Mantra for Healing Ancestral Memories

Facing Southward direction, sit in a comfortable posture and recite the following mantra 108 times. Keep in mind your ancestors and the faces and/or names of anyone of them who calls to you. Use a Japa-mala (prayer beads with 108 beads, or rosary) to maintain the mantra count.

Om Namo Vah Pitris Saumyah
Pronunciation: (Oom Nah-mow Vaff Pete-riss Saum-yaha)

The following link references an article by Dr, Robert Svoboda for a detailed description of the traditional ceremonial tarpana: 

Light and I came into the field Ayurveda and Pancha Karma through our initiation and training in the metaphysical practice of Kayakalpa ( ). Dr. Chotai taught the release of emotional holding and the thoughts underlying them, without naming the process or breaking down the connections between ancestors, past relationships, thoughts, emotions and karmic entanglements, therein. It was simply: do this breath, let the emotions flow, release the thoughts and claim your divinity.

My Story.  Five years post KK training, I had undergone training in emotional release work, rebirthing, dabbled in the mind- body connection during bodywork and stumbled on Dr. Svoboda’s book Prakruti. Your Ayurvedic Constitution regarding Tarpana. After a failed, self-administered gall gladder flush, with a bitter taste of refluxed olive oil/lemon juice in my mouth, I had the thought, “Where is my bitterness coming from? What ancestor was bitter?  Ah Ha,, my maternal grandmother!” Small, crooked, nagging and Vata predominant, she was my least favorite ancestor and I was much like her. Especially regarding anything I didn’t like or approve of. Could I ever complain and whine. Remembering Dr. Svoboda’s Tarpana ceremony, I spoke my feelings to her, looked for her innocence, looked for her gifts and claimed my divinity. My gall bladder symptoms disappeared . Emotion released; bitterness and disgust. Relationship reappraisal: I appreciate my grandma’s  vata creativity in me and release my judgements about her. Life story rewrite: I am not a victim, I am creator in my life! Bing! Lights on.

Soon thereafter, we began applying this ceremony systematically with our patients, guiding them to the releasing breath (in through the nose/out through the mouth with a sigh-aaahhhh). Advanced yogis could add a muladbanda contraction( at the height of the inhale), visualize the energy rising to the third eye and place the tongue on the roof of the mouth. Speaking to each ancestor, our patients spoke their unspoken thoughts, screamed their unexpressed rage (sometimes supported by a precursing primal-scream, breath of fire), cried their withheld tears, identified the patterns experienced, claimed the lessons learned, accepted the gifts bestowed and declared their ultimate divinity. Sealing the deal with a ritual gift of the ancestor’s favorite food, they often found release from karmic entanglements.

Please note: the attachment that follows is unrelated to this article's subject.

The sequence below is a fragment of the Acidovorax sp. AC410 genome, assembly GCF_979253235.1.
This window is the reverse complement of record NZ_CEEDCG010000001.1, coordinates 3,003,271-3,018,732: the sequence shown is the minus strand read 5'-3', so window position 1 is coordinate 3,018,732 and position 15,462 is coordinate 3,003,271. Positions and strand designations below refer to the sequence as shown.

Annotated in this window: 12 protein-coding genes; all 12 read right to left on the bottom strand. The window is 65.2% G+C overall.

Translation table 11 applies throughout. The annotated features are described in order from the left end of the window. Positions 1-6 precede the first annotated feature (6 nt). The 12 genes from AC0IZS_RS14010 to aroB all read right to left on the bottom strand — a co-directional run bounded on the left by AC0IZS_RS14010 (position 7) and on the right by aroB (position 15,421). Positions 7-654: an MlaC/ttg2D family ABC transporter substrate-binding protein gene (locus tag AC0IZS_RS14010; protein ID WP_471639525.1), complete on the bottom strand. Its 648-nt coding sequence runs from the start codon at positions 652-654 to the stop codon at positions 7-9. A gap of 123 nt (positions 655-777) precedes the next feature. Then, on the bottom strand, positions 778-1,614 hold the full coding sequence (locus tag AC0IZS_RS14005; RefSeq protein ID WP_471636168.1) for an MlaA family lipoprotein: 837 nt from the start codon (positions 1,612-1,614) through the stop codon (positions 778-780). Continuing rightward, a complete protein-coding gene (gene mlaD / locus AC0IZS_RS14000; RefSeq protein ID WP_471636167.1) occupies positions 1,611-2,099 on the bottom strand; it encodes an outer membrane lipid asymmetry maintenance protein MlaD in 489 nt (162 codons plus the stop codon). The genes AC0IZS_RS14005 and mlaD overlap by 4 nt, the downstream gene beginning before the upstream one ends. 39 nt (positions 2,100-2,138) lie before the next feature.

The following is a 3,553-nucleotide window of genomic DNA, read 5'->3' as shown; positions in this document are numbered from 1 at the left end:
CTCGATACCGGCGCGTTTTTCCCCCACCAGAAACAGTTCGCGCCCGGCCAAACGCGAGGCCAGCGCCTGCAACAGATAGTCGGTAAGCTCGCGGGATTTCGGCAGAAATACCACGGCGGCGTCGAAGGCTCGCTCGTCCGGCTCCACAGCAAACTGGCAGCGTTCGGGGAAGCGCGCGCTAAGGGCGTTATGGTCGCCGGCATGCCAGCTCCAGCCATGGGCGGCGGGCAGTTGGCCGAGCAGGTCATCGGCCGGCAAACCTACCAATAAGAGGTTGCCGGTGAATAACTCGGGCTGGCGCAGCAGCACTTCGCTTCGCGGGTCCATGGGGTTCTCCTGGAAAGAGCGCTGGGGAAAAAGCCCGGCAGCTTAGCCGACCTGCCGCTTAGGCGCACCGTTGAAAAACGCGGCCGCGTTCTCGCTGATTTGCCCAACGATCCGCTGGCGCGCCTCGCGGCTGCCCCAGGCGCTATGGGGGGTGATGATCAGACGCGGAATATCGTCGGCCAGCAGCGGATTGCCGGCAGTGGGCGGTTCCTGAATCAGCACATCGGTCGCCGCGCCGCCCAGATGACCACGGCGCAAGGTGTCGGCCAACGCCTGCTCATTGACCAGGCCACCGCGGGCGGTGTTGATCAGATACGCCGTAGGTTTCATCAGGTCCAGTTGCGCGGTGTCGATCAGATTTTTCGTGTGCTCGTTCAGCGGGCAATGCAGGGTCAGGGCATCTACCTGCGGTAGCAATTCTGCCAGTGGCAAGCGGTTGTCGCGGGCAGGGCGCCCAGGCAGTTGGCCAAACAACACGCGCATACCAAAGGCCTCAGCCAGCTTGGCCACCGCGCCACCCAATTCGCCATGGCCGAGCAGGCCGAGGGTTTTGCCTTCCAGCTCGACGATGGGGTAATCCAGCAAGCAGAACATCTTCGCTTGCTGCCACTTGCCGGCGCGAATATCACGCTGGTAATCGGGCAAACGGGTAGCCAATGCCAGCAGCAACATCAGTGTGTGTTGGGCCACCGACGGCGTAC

One distraught, Catholic, mother of 8, spoke her pain to her out missing son, released him to his path, blessed him  to whatever he did and found relief from months of insomnia, arthritis, and acid heartburn.  Had stumbled on a new cure to a myriad of symptomologies?  Can the ancestor entanglements go both ways? One week later, she received a phone call from that son and a ticket to visit him in Europe. How did he know, that she had let go?  Are we all really that connected?

We began to extend the Tarpana Ceremony to our patient’s other relationships…friends, enemies, rivals, business associates, lovers and spouses (past and present). With the intention to create freedom from all earthly attachments, we found body associations to specific conditions: anger with dad locked in the right shoulder. molestation in the inguinal ligament and adductors, fear of speaking in the throat muscles. We added balancing breath to the end of the ceremony (through the nose quietly/6 seconds. in/ 6 seconds out).  We added affirmations (I am peace, I am love, etc.). We have taught this “new Tarpana to 60 + PK trainees and sent them out into the world.

This had become  a Pancha Karma, unlike any, from traditional training or literature, and yet, we had found our niche.

Opening Charaka , I found a discussions of how  various conditions could arise from fear, anger or grief, with each requiring a different curative approaches. The lines between orthodox and innovative blur. In the now moment, there is only God doing PK on God, being present, meeting a need,  serving a tea,  oil gliding across skin, breath matching breath, observed and observer one. We hope all possibilities open for you.


Light and Bryan Miller AP (ayurvedic practitioners)

Light and Bryan Miller perform KayaKalpa and Pancha Karma treatments in Sarasota Florida and in the world, where called. They are NAMA approved for in classroom and Gurukula training toward  AP  (ayurvedic practitioner) certification,  hold Pancha Karma Trainings for practitioners, are distributors of essential oils, doshic reduction packages, and are authors of Ayurveda and Aromatherapy, Ayurvedic Remedies for the Family, The Ayurvedic Home Study Course (900 pages/4 volumnes) and Cooking with Light( soon to be released Lotus).  941-806-7760